[TUHS] mh/hm, mmh (was: fmt(1): history, POSIX, -t, -c)
clemc at ccc.com
Mon Jun 1 00:53:57 AEST 2020
On Sun, May 31, 2020 at 9:02 AM markus schnalke <meillo at marmaro.de> wrote:
> Would you be so kind to explain a bit about the hm version of MH.
I can try ...
At the time V6 (and later V7) had a program called /bin/mail. The
important thing about this program is that it was both a Mail Transport
(and delivery) Agent as well as a Mail User Interface. The original
version only delivered mail locally. When networking, like UUCP, was added
to UNIX, it was easy to build a scheme that could send a transfer a message
using UUCP and then fork /bin/mail on the proper system to deliver it.
IIRC it was in Seventh Edition that /bin/mail was extended to recognize
email addresses in the prefix form of: host!user, strip the first host!
part and pass it to uucp.
I never used it on anything like Spider, so I have not idea what it did
internally and in fact, the prefix address form could have predated UUCP.
We would need someone like Doug, Steve or Ken to tell us how email worked
host to host, pre-UUCP.
I believe it was Bruce Borden and team developed the original Rand Message
Handler or MH. I do not know who was the primary author, we need to ask
Bruce or one of the old Rand folks. MH ran on 6th edition when it was
first released to rest of the USENIX community (at least I never saw it on
V5, but it's possible it went back further). I just remember talking to
Bruce about it at any early USENIX.
MH used a new Mailbox (on-disk) scheme and formatted all messages in RFC733
form with addresses being flat an in the form: user at host. The new format,
used a line a control-As followed by a nl, before and after the message.
The headers of course where RFC733 (type: value with a trailing nl) and
were separated from the body of the message by a single nl. MH assumed a
traditional UNIX command line for the user interface and had a number of
programs that ran behind the scene for delivery. This is important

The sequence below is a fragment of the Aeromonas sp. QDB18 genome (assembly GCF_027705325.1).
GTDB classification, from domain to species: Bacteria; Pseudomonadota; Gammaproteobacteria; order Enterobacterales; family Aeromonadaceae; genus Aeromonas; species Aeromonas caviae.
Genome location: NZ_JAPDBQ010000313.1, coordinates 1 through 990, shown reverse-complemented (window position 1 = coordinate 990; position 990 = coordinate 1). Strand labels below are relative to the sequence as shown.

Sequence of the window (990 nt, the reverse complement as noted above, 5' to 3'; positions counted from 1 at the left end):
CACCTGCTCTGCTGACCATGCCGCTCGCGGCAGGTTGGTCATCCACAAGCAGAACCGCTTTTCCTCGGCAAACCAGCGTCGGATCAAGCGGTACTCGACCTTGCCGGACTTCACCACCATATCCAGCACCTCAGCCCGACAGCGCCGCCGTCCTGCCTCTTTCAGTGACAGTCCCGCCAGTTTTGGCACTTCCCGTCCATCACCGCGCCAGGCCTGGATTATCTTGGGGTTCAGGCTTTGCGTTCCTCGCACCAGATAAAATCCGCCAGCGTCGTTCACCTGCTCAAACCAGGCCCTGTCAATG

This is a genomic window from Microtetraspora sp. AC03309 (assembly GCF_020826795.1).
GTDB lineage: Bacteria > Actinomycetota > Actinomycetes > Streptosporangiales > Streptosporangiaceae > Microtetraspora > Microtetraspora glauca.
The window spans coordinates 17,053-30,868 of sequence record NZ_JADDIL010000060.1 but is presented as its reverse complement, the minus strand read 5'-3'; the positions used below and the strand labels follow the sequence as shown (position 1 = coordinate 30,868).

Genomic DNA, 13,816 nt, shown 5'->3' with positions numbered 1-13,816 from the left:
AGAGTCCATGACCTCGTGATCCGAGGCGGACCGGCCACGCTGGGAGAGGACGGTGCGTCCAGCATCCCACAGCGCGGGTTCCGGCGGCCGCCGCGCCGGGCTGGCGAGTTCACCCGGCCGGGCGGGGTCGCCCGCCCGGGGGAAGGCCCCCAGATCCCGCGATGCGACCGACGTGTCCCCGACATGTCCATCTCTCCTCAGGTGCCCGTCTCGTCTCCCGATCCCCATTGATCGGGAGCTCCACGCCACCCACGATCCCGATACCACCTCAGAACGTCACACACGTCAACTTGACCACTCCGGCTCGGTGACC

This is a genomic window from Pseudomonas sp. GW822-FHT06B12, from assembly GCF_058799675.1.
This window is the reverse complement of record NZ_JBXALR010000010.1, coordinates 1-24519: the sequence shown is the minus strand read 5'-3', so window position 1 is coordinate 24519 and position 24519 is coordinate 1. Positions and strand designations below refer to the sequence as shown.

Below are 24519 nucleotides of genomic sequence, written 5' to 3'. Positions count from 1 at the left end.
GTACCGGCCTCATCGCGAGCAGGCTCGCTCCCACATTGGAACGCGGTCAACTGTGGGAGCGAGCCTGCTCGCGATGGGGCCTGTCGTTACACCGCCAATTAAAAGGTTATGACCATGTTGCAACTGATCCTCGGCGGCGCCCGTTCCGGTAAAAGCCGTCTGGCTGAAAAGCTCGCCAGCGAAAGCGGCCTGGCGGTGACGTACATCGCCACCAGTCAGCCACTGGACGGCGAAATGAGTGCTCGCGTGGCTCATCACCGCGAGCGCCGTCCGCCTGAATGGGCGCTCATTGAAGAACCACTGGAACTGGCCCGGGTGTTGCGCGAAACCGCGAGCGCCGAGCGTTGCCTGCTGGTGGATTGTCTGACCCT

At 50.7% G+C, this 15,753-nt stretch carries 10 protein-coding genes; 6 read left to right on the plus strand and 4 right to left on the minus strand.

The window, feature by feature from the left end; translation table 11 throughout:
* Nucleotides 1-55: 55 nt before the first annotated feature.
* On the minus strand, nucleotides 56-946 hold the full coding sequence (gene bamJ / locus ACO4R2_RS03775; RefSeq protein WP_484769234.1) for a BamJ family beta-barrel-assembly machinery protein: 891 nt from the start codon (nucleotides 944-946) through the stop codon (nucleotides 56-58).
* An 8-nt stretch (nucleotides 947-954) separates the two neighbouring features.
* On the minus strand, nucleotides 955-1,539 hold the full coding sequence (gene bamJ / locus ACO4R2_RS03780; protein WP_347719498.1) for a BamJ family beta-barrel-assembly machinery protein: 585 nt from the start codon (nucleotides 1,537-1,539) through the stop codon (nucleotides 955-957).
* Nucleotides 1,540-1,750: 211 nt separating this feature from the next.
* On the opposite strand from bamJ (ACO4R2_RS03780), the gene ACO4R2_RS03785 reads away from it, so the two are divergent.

because the original ARPAnet NCP used FTP to do mail transfer. At least
one version could call the early ARPAnet subsystem to perform host to host
communications. The key point is that MH separated the MTA and MUI.
A number of us ran MH at different places. I don't remember if it was on a
USENIX tape or I had sent Bruce a tape @ Rand when I got a copy in the late
1970's (77-79 timeframe, I've forgotten). I'm pretty sure Goble, as did
the Purdue crew ran it, as did Holmgrem, Greg Chesson at al, @ UofI and I
would not surprised if it was the mailer at Harvard, given the Harvard/Rand
connection in those days.
By the time of Seventh Edition of UNIX, the Mail Transport Agent (MTA) that
was part of the MH subsystem, could recognize ArpaNET address postfix and
had a hack in it, that allowed the 'user' part of the address to include
UUCP addresses and /bin/mail replacement knew to work like the AT&T mailer
and pass it off to UUCP. So, at that point, life was good for those of us
in strickly ARPA and/or UUCP land.
BTW: At some point, the BBN TCP code was releases and a separate SMTPD was
included in the release. I don't remember if it was the Rand folks or
someone else, but at some point, the MH delivery agent was updated to call
it or be called by it. Similarly, by the late 1970s, when Bruce, Greg
Shaw, and Bob Metcalfe formed 3Com; Bruce and Greg brought MH with them and
added an SMTPD that they wrote for their commercial product, UNET. This
was the smtpd, I ran on the Teklabs machine before I went off to UCB.
Meanwhile, as Mary Ann and I noted in earlier messages, Kurt Shoen's wrote